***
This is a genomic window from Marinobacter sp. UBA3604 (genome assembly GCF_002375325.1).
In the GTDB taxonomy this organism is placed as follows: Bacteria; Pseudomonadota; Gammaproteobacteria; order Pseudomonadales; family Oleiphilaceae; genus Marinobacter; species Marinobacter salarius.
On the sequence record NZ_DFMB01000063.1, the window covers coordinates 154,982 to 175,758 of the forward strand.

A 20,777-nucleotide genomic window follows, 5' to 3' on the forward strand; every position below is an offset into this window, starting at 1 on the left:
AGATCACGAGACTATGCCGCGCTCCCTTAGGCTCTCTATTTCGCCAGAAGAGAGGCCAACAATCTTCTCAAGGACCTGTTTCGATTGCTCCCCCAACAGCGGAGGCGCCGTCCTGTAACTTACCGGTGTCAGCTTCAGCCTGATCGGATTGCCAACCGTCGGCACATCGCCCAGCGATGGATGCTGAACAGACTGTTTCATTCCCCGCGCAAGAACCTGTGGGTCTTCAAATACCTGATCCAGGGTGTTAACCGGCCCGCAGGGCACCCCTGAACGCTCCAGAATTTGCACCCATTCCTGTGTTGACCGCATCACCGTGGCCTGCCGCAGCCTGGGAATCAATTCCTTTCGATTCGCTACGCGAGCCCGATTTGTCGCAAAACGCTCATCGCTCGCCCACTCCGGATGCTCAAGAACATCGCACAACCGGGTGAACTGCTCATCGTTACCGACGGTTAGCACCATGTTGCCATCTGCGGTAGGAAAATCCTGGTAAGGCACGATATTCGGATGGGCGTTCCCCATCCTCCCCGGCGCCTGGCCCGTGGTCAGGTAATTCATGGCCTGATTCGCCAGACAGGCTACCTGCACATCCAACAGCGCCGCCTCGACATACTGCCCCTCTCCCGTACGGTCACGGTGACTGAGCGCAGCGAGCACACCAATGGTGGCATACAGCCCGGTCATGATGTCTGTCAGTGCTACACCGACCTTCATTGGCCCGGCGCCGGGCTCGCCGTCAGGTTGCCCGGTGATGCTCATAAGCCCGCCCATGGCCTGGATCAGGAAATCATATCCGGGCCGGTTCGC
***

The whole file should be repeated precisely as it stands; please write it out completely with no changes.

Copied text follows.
This is a genomic window from Marinobacter sp. UBA3604 (genome assembly GCF_002375325.1).
In the GTDB taxonomy this organism is placed as follows: Bacteria; Pseudomonadota; Gammaproteobacteria; order Pseudomonadales; family Oleiphilaceae; genus Marinobacter; species Marinobacter salarius.
On the sequence record NZ_DFMB01000063.1, the window covers coordinates 154,982 to 175,758 of the forward strand.

A 20,777-nucleotide genomic window follows, 5' to 3' on the forward strand; every position below is an offset into this window, starting at 1 on the left:
AGATCACGAGACTATGCCGCGCTCCCTTAGGCTCTCTATTTCGCCAGAAGAGAGGCCAACAATCTTCTCAAGGACCTGTTTCGATTGCTCCCCCAACAGCGGAGGCGCCGTCCTGTAACTTACCGGTGTCAGCTTCAGCCTGATCGGATTGCCAACCGTCGGCACATCGCCCAGCGATGGATGCTGAACAGACTGTTTCATTCCCCGCGCAAGAACCTGTGGGTCTTCAAATACCTGATCCAGGGTGTTAACCGGCCCGCAGGGCACCCCTGAACGCTCCAGAATTTGCACCCATTCCTGTGTTGACCGCATCACCGTGGCCTGCCGCAGCCTGGGAATCAATTCCTTTCGATTCGCTACGCGAGCCCGATTTGTCGCAAAACGCTCATCGCTCGCCCACTCCGGATGCTCAAGAACATCGCACAACCGGGTGAACTGCTCATCGTTACCGACGGTTAGCACCATGTTGCCATCTGCGGTAGGAAAATCCTGGTAAGGCACGATATTCGGATGGGCGTTCCCCATCCTCCCCGGCGCCTGGCCCGTGGTCAGGTAATTCATGGCCTGATTCGCCAGACAGGCTACCTGCACATCCAACAGCGCCGCCTCGACATACTGCCCCTCTCCCGTACGGTCACGGTGACTGAGCGCAGCGAGCACACCAATGGTGGCATACAGCCCGGTCATGATGTCTGTCAGTGCTACACCGACCTTCATTGGCCCGGCGCCGGGCTCGCCGTCAGGTTGCCCGGTGATGCTCATAAGCCCGCCCATGGCCTGGATCAGGAAATCATATCCGGGCCGGTTCGC